In Iowa, Gov. Kim Reynolds, a Republican, recently signed into law a gender-affirming care ban for minors as well as a bill regulating how trans students can use the bathroom. One currently advancing bill would prevent Iowa school districts from recognizing a student’s new name or pronouns after transitioning, unless that child obtains prior written consent from their parent.
“We have all kinds of these parental consent things that are forced outing for our kiddos,” Berry’s mom said during the meeting. Her family is seriously considering moving out of the country, she said — although Berry doesn’t want to leave their friends behind.
The Rev. Regina Clark, who traveled from Memphis, Tennessee, to join the meeting, said more action needs to be taken.
“It’s my prayer that on the federal level, that you all will make it more known what your position is, so that when we’re in our communities, we’re not seen as these crazy folks,” said Clark, whose transgender child is now a college student. “So that we can stand up and help advocate knowing that the federal level says this, because they’re beating our families up. They’re beating us up.”
This year, lawmakers in Tennessee have passed legislation restricting public drag shows, banning the ability of trans youth to access gender-affirming care and rejecting federal funding for HIV treatment.
Marten has been holding roundtable discussions with teachers, parents and students in several states this year — so far, she has visited Arizona, Ohio, New York, Tennessee — as part of the agency’s campaign to promote academic excellence. Anti-trans policies have come up as part of those conversations, she said, and the agency responds by sharing ways for families to contact the agency’s office of civil rights.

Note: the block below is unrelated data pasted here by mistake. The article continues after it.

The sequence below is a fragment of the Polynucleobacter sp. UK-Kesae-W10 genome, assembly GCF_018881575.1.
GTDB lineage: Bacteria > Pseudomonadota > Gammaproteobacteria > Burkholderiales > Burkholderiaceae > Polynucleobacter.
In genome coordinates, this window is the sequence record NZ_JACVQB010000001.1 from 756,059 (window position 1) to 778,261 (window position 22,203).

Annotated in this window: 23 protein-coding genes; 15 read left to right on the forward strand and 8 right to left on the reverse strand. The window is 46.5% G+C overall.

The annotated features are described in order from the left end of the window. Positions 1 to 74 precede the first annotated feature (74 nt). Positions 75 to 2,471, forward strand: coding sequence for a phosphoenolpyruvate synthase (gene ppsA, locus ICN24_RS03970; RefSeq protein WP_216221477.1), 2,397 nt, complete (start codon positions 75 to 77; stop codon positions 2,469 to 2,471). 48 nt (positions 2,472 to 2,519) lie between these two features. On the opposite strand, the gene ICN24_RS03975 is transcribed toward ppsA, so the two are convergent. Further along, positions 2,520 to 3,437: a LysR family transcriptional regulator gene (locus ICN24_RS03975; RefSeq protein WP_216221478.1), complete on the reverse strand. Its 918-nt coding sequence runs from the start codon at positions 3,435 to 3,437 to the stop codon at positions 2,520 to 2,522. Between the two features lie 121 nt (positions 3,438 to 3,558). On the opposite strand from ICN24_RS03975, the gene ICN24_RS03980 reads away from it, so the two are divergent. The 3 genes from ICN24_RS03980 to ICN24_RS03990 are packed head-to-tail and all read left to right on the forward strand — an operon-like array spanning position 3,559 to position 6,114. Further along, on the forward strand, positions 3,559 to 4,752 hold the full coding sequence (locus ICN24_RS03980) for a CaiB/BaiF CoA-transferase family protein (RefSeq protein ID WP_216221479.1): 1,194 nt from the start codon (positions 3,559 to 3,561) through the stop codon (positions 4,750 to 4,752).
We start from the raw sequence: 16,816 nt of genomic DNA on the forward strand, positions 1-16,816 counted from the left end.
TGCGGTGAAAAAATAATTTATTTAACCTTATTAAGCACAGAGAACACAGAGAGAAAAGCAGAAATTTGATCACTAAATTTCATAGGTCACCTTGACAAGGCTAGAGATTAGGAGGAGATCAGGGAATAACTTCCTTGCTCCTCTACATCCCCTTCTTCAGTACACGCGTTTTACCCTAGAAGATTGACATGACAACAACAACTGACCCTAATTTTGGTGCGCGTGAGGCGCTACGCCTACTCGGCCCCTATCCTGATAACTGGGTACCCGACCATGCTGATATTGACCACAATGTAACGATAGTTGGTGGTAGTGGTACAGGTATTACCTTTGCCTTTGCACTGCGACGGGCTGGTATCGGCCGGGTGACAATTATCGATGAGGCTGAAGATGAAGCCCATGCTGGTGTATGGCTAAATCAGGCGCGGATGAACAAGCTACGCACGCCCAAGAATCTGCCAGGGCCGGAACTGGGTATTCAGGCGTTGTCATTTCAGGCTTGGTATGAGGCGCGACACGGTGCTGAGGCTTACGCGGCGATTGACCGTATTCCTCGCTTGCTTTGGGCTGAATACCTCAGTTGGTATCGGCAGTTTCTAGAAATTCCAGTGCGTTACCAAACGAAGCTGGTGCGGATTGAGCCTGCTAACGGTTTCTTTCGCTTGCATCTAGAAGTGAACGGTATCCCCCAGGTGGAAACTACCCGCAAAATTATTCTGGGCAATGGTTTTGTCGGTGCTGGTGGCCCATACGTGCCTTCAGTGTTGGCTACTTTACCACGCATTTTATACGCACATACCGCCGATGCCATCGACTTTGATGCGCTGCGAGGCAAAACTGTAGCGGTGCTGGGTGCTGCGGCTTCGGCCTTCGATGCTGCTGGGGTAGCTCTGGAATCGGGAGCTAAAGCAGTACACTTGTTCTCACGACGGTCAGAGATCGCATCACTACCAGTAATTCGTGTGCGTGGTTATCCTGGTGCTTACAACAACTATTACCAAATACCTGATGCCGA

“Somebody will bring up a law that is interrupting a student’s ability . . . when you have a ban like this, kids aren’t learning. And here’s where you can go if you’re seeing students being stopped from getting access to their education. These are the resources available to you at the federal level. We send them directly to our toolkits,” she said.
Marten said that students who joined the roundtable on March 29 are “courageous” to share what they are going through. Education Secretary Miguel Cardona, who was unable to attend the roundtable due to leading a U.S. delegation in Zambia, said in a recorded video message played during the meeting that transgender and nonbinary students are facing hostility fueled by political attacks.
“This hostility is what follows when politicians are among those attempting to bully transgender students and their families and use state laws to limit who they can be in our school communities,” he said. Transgender students should be able to be unapologetically themselves at school, Cardona said — a message the agency wanted to send on Transgender Day of Visibility on March 31.
Emerson, a junior in high school who traveled to D.C. with his dad from North Carolina, told The 19th that it is important for people to know that transgender people are more than their identity. He wants to be a teacher, and is working to get his associate’s degree in political science through taking community college classes. But he’s still worried about his future, and what could happen in the current political climate.
“It’s really scary to be trans right now, with all the legislation that’s being passed,” they said.